Lack of legal protection is driving sexual minorities out of Hong Kong
The city still has no comprehensive legislation against discrimination on the grounds of sexual orientation, despite a marked shift in favour among the public
In his chief executive election declaration, John Tsang Chun-wah said that a great Hong Kong means a place where people can lead happy lives and see it as a home for generations to come.
He explained that one of the reasons why he was running for election was that he wished to change people’s intention to emigrate, which is a sentiment that is increasingly felt among Hongkongers these days.
There are many “push factors” for emigration besides the broader political climate and economic reasons. In particular, the lack of legal protection can also propel a certain minority group to emigrate.
For example, in migration and sexuality research, “sexual migration” – international relocation that is motivated, directly or indirectly, by the sexuality of those who migrate – is a recognised phenomenon.
What John Tsang and other candidates may not recognise is that a sizeable proportion of lesbian, gay and bisexual (LGB) people are considering emigrating from Hong Kong because of the lack of legal protection.
According to an online survey that I conducted with 1,026 LGB people in Hong Kong in August 2016, 39 per cent had considered leaving Hong Kong because of the lack of legal protection against discrimination on the grounds of sexual orientation; 48 per cent had considered leaving because same-sex marriage was not legalised or recognised in Hong Kong; and 26 per cent had considered leaving because of the difficulties facing same-sex partners who wanted children.
It is also alarming that these LGB people who have considered emigrating may be the talents that Hong Kong should be keen to retain. The LGB people in the survey were relatively very well-educated, with 48 per cent having obtained an undergraduate degree, and 23 per cent holding a master’s degree or above; 72 per cent of them were 29 years old or below.
It means that Hong Kong may be driving a significant proportion of the young and well-educated LGB workforce away because of the government’s failure to provide legal protection and recognition for them. The phrase “brain drain” rings a bell.
If these LGB people do indeed emigrate from Hong Kong, there will be negative consequences for the city. Social scientists, city planners and policymakers have extended the argument that diversity and creativity are basic drivers of innovation and regional and national growth.
The American urban studies theorist Richard Florida even went as far as to suggest rather controversially in his creative class theory that the level of acceptance of gay people by the straight community in a certain location (which he refers to as the gay index) is a sign of tolerance which is important for attracting the creative class.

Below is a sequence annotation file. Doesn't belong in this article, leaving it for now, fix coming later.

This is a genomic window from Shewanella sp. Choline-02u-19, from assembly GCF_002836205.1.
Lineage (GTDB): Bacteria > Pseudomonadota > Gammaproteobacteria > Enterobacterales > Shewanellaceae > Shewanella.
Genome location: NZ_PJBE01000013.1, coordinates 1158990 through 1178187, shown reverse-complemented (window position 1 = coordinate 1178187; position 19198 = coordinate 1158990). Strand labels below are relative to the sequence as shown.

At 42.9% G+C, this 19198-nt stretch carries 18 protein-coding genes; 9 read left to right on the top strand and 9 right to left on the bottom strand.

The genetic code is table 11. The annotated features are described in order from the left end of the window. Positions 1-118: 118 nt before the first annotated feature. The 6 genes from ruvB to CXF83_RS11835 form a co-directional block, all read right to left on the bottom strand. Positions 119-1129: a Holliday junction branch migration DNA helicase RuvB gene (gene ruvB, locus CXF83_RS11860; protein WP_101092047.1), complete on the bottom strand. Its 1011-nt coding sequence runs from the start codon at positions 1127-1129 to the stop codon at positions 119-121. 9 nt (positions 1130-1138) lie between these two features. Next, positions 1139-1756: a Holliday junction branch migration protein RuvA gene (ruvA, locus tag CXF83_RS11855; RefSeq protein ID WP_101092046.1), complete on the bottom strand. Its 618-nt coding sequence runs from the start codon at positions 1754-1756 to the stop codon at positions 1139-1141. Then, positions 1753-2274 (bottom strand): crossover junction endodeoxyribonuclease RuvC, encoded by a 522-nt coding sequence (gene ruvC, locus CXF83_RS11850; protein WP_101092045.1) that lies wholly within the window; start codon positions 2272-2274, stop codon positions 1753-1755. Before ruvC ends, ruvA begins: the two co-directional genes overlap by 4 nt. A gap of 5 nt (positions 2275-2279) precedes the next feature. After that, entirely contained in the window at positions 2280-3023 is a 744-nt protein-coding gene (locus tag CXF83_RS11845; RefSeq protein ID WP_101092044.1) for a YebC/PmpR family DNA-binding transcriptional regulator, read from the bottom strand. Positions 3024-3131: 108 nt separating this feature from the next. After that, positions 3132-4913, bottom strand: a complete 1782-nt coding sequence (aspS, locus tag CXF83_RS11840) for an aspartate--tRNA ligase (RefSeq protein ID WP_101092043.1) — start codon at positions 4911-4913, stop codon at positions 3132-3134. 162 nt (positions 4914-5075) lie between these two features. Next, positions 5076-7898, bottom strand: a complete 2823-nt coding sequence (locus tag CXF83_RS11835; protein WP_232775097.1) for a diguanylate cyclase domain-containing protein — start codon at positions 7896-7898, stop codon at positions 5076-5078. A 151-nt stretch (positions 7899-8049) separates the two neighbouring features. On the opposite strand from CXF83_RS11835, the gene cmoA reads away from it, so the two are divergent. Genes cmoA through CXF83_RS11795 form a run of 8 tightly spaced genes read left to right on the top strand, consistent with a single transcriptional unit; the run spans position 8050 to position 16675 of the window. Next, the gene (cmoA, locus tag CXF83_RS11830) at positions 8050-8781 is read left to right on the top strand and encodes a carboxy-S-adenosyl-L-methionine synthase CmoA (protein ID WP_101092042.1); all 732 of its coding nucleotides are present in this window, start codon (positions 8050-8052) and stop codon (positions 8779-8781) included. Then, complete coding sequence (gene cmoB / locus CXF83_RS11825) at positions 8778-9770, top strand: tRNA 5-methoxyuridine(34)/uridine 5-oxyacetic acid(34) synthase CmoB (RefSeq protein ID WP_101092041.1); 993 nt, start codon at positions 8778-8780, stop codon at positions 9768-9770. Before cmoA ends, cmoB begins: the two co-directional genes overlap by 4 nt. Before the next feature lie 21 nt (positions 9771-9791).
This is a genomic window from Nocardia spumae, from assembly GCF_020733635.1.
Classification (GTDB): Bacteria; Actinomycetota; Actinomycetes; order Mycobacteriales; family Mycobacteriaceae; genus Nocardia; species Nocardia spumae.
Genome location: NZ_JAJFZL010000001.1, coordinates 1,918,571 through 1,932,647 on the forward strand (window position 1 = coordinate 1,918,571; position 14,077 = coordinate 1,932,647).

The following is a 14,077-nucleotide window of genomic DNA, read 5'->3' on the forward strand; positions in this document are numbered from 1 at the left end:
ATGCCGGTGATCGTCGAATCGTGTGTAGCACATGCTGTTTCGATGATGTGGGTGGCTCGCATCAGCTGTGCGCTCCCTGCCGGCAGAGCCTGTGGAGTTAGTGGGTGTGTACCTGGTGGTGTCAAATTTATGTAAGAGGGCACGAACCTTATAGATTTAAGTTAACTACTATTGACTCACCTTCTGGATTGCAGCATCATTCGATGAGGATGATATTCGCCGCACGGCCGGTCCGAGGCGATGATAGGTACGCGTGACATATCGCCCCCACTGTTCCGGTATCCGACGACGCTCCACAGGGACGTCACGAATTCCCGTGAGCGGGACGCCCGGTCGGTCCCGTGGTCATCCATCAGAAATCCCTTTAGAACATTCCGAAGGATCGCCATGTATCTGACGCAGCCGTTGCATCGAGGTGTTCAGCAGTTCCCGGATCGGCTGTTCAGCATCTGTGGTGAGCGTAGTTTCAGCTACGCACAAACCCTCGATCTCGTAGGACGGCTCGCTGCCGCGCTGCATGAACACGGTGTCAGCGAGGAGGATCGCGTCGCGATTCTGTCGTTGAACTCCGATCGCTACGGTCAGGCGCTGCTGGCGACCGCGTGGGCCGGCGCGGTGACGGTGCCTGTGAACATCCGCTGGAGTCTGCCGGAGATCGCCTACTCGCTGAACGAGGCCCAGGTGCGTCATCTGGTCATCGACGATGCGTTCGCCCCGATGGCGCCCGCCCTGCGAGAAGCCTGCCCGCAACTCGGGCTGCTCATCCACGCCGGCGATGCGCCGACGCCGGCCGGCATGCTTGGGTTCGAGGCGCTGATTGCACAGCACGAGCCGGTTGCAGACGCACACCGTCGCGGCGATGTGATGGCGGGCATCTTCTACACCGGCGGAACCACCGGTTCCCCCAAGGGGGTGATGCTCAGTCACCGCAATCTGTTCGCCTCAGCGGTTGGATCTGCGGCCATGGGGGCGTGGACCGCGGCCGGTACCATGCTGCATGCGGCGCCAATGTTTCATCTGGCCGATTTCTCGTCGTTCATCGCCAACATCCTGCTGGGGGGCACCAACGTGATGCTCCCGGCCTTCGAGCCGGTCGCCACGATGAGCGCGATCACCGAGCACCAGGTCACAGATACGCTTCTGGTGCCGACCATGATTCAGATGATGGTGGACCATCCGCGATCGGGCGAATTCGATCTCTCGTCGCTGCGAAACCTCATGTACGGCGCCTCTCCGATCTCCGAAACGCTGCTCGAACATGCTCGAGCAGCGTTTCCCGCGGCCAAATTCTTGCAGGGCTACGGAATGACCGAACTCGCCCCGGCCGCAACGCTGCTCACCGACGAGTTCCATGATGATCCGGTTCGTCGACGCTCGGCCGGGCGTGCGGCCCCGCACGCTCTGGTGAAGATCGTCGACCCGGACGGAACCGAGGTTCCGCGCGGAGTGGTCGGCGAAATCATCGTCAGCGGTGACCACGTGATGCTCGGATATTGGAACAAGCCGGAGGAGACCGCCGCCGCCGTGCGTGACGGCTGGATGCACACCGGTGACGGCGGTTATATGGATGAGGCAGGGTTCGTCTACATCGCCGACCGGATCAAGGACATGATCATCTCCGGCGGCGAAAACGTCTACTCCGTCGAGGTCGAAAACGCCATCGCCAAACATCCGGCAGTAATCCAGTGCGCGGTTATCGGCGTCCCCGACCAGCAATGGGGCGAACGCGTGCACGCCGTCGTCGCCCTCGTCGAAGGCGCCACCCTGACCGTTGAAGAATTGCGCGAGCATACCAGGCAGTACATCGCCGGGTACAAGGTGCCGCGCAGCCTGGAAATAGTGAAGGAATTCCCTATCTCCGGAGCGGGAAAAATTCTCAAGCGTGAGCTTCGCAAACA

The lack of protection for LGB people could hamper the government’s efforts, seen for example in the latest budget speech, to diversify our economy by developing innovation and technology as well as creative industries.
It is understandable why LGB people may feel frustrated and consider the opportunity of living abroad desirable. It has been more than 25 years since the decriminalisation of homosexuality in Hong Kong in 1991.
Yet, there is still no comprehensive legislation against discrimination on the grounds of sexual orientation in Hong Kong. This despite evidence of notable and widespread discrimination reported by LGB people in Hong Kong, and that public opinion has significantly shifted in support of legislation to protect LGB people from discrimination.
In Hong Kong, same-sex relationships are not recognised except in the rare and limited exceptions of domestic violence and medical emergencies. Same-sex marriage is not legalised and same-sex relationships registered overseas are not legally recognised in Hong Kong.
Even a suggested amendment to the Private Columbaria Bill that was passing through the Legislative Council to allow same-sex partners to claim for the return of their deceased partner’s ashes, ran into resistance from the government. These regressive steps taken against LGB people are against the trends in the region and many parts of the world.
Returning to the chief executive election declarations, different candidates have pledged to foster diversity and inclusiveness in society. Let us see if the promise will be kept.
Dr Suen Yiu-tung, DPhil, is assistant professor at the Gender Studies Programme at the Chinese University of Hong Kong